Mosquitoes and Malaria: Taking a Big Step Against a Small but Deadly Foe

Shaun Donovan | White House Blog | February 22, 2016

Summary: The Obama administration just announced a major new commitment to combating the scourge of malaria.

If you’ve ever swatted away a mosquito on a muggy summer night, then you know how annoying these winged pests can be. But in many parts of the world, mosquitos are not just irritating—they’re deadly. Malaria, which is transmitted by mosquitos, took the lives of 438,000 people worldwide last year. More than 3 billion people remain at risk of contracting this horrific disease, which is especially dangerous for pregnant mothers and young people.  As President Obama put it last September, “Many children are just one mosquito bite away from death. And that is a moral outrage.”

That’s why the President’s recently-submitted budget requests an additional $200 million for the President’s Malaria Initiative—a bipartisan effort begun by President George W.  Bush to reduce the burden of malaria in Africa and Southeast Asia. Under the PMI, the United States government—including USAID, the CDC, the Department of Defense, and the Peace Corps—has worked with partner countries, donors, and multilateral organizations across the globe to make real progress against malaria.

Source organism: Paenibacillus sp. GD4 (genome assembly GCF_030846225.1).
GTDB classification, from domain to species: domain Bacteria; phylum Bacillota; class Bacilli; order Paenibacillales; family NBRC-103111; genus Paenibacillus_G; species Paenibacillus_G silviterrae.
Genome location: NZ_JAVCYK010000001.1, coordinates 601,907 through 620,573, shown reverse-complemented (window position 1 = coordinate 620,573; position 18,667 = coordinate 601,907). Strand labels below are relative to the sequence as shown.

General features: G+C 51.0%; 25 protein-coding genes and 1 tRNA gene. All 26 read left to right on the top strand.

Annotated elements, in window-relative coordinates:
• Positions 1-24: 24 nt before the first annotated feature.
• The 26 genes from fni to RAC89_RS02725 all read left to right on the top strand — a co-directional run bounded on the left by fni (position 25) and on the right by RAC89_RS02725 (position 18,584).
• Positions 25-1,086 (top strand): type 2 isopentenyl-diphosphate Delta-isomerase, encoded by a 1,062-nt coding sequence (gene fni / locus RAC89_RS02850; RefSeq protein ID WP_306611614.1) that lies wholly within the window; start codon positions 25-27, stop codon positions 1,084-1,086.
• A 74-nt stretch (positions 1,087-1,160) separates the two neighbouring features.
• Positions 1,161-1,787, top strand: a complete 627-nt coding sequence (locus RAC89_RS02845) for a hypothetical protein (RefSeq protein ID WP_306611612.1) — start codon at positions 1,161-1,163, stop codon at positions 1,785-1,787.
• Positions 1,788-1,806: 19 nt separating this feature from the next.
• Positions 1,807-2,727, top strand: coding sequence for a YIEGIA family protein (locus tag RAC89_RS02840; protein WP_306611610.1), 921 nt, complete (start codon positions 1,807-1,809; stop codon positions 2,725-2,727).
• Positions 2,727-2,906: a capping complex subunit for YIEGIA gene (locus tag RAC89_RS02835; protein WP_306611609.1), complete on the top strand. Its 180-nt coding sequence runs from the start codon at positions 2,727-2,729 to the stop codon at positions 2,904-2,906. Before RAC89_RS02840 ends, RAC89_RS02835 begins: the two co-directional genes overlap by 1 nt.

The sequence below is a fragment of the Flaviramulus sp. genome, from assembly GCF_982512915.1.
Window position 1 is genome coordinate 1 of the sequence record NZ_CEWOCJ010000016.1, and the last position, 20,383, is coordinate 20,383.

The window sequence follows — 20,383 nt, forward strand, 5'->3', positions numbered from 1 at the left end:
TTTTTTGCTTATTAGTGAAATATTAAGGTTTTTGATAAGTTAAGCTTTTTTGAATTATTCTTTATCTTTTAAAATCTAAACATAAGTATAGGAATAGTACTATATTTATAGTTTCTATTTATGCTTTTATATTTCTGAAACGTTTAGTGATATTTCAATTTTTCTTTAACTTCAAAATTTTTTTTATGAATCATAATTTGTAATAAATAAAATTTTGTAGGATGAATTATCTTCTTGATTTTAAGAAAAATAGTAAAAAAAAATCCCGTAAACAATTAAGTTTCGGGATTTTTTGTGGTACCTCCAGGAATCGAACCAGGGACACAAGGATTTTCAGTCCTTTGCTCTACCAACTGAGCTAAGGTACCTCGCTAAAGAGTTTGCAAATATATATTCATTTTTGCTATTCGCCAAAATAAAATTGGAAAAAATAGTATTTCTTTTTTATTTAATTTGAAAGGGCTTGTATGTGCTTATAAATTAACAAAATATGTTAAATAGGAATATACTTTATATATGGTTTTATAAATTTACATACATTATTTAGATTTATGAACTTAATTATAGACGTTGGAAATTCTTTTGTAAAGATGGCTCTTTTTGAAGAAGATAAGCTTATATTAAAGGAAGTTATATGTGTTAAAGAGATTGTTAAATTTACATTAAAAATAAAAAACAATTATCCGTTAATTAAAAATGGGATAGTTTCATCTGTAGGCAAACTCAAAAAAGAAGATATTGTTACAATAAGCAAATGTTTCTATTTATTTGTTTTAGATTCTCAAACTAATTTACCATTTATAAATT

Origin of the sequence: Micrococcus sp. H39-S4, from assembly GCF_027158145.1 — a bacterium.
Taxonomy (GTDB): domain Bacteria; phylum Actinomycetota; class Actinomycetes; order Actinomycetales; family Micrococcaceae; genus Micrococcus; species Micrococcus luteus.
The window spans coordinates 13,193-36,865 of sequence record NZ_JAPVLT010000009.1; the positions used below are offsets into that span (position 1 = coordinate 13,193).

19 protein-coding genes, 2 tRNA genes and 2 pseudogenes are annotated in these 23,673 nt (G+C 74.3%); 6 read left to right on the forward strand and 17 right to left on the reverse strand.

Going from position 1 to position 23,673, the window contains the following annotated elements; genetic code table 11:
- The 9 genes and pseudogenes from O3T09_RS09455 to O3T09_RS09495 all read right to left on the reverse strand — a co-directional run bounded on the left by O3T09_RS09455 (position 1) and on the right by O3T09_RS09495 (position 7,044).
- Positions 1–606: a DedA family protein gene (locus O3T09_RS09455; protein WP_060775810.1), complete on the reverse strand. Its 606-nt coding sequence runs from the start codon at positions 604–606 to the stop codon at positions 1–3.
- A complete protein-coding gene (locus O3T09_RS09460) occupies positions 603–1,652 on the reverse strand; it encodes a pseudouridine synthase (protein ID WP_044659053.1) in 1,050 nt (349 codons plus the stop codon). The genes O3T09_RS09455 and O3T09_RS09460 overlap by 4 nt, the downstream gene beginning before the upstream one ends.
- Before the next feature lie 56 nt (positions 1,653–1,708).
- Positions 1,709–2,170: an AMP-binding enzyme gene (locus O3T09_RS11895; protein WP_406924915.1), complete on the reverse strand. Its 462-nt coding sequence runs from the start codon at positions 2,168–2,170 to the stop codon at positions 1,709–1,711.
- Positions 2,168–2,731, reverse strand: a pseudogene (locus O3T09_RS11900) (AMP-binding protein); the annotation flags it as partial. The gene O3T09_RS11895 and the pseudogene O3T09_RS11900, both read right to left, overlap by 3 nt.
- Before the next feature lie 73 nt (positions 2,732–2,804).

This brings the total funding the White House has requested for this initiative to $874 million next fiscal year—a 30 percent increase from this year, and more than doubling PMI’s budget at the beginning of the Administration. And, with these additional resources, we will be able to take bold new steps to combat this ancient nemesis...